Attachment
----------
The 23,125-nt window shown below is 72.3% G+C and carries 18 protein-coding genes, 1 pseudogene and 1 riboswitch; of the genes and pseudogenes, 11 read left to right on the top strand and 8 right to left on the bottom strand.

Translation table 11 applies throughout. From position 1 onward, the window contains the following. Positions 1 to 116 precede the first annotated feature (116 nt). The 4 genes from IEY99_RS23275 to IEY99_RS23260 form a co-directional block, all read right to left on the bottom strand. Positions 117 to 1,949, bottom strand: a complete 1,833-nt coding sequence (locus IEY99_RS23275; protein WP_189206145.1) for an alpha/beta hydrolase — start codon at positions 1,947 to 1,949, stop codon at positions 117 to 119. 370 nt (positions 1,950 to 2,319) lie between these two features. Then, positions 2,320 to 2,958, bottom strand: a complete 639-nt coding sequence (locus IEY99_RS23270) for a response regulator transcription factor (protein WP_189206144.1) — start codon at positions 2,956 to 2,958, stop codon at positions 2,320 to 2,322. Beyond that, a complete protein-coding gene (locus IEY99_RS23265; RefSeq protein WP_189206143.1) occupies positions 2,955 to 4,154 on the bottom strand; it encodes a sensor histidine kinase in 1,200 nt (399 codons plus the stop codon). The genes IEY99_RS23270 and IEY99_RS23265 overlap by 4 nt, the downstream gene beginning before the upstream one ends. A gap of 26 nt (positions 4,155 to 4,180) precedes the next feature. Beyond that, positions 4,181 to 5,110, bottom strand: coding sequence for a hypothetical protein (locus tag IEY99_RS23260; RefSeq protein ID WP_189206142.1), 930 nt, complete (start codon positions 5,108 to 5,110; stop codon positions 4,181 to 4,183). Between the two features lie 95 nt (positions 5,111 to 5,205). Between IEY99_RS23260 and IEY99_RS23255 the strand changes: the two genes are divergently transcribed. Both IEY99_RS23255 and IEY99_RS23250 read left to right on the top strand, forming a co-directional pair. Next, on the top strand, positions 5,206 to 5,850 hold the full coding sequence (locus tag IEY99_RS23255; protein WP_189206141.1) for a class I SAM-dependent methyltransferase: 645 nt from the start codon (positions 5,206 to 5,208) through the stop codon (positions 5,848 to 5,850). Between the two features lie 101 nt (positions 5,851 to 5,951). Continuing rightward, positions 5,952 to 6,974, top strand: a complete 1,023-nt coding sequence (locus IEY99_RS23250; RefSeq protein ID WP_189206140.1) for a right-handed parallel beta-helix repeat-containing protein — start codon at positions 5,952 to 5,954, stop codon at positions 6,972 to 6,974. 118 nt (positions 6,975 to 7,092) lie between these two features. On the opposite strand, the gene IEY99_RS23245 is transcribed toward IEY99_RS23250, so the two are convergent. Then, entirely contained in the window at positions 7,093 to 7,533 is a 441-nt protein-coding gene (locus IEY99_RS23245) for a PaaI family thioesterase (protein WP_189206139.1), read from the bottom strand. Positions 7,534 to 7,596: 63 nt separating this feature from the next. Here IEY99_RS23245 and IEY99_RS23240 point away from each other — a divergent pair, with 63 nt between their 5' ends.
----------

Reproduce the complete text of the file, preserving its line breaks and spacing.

The 23,125-nt window shown below is 72.3% G+C and carries 18 protein-coding genes, 1 pseudogene and 1 riboswitch; of the genes and pseudogenes, 11 read left to right on the top strand and 8 right to left on the bottom strand.

Translation table 11 applies throughout. From position 1 onward, the window contains the following. Positions 1 to 116 precede the first annotated feature (116 nt). The 4 genes from IEY99_RS23275 to IEY99_RS23260 form a co-directional block, all read right to left on the bottom strand. Positions 117 to 1,949, bottom strand: a complete 1,833-nt coding sequence (locus IEY99_RS23275; protein WP_189206145.1) for an alpha/beta hydrolase — start codon at positions 1,947 to 1,949, stop codon at positions 117 to 119. 370 nt (positions 1,950 to 2,319) lie between these two features. Then, positions 2,320 to 2,958, bottom strand: a complete 639-nt coding sequence (locus IEY99_RS23270) for a response regulator transcription factor (protein WP_189206144.1) — start codon at positions 2,956 to 2,958, stop codon at positions 2,320 to 2,322. Beyond that, a complete protein-coding gene (locus IEY99_RS23265; RefSeq protein WP_189206143.1) occupies positions 2,955 to 4,154 on the bottom strand; it encodes a sensor histidine kinase in 1,200 nt (399 codons plus the stop codon). The genes IEY99_RS23270 and IEY99_RS23265 overlap by 4 nt, the downstream gene beginning before the upstream one ends. A gap of 26 nt (positions 4,155 to 4,180) precedes the next feature. Beyond that, positions 4,181 to 5,110, bottom strand: coding sequence for a hypothetical protein (locus tag IEY99_RS23260; RefSeq protein ID WP_189206142.1), 930 nt, complete (start codon positions 5,108 to 5,110; stop codon positions 4,181 to 4,183). Between the two features lie 95 nt (positions 5,111 to 5,205). Between IEY99_RS23260 and IEY99_RS23255 the strand changes: the two genes are divergently transcribed. Both IEY99_RS23255 and IEY99_RS23250 read left to right on the top strand, forming a co-directional pair. Next, on the top strand, positions 5,206 to 5,850 hold the full coding sequence (locus tag IEY99_RS23255; protein WP_189206141.1) for a class I SAM-dependent methyltransferase: 645 nt from the start codon (positions 5,206 to 5,208) through the stop codon (positions 5,848 to 5,850). Between the two features lie 101 nt (positions 5,851 to 5,951). Continuing rightward, positions 5,952 to 6,974, top strand: a complete 1,023-nt coding sequence (locus IEY99_RS23250; RefSeq protein ID WP_189206140.1) for a right-handed parallel beta-helix repeat-containing protein — start codon at positions 5,952 to 5,954, stop codon at positions 6,972 to 6,974. 118 nt (positions 6,975 to 7,092) lie between these two features. On the opposite strand, the gene IEY99_RS23245 is transcribed toward IEY99_RS23250, so the two are convergent. Then, entirely contained in the window at positions 7,093 to 7,533 is a 441-nt protein-coding gene (locus IEY99_RS23245) for a PaaI family thioesterase (protein WP_189206139.1), read from the bottom strand. Positions 7,534 to 7,596: 63 nt separating this feature from the next. Here IEY99_RS23245 and IEY99_RS23240 point away from each other — a divergent pair, with 63 nt between their 5' ends.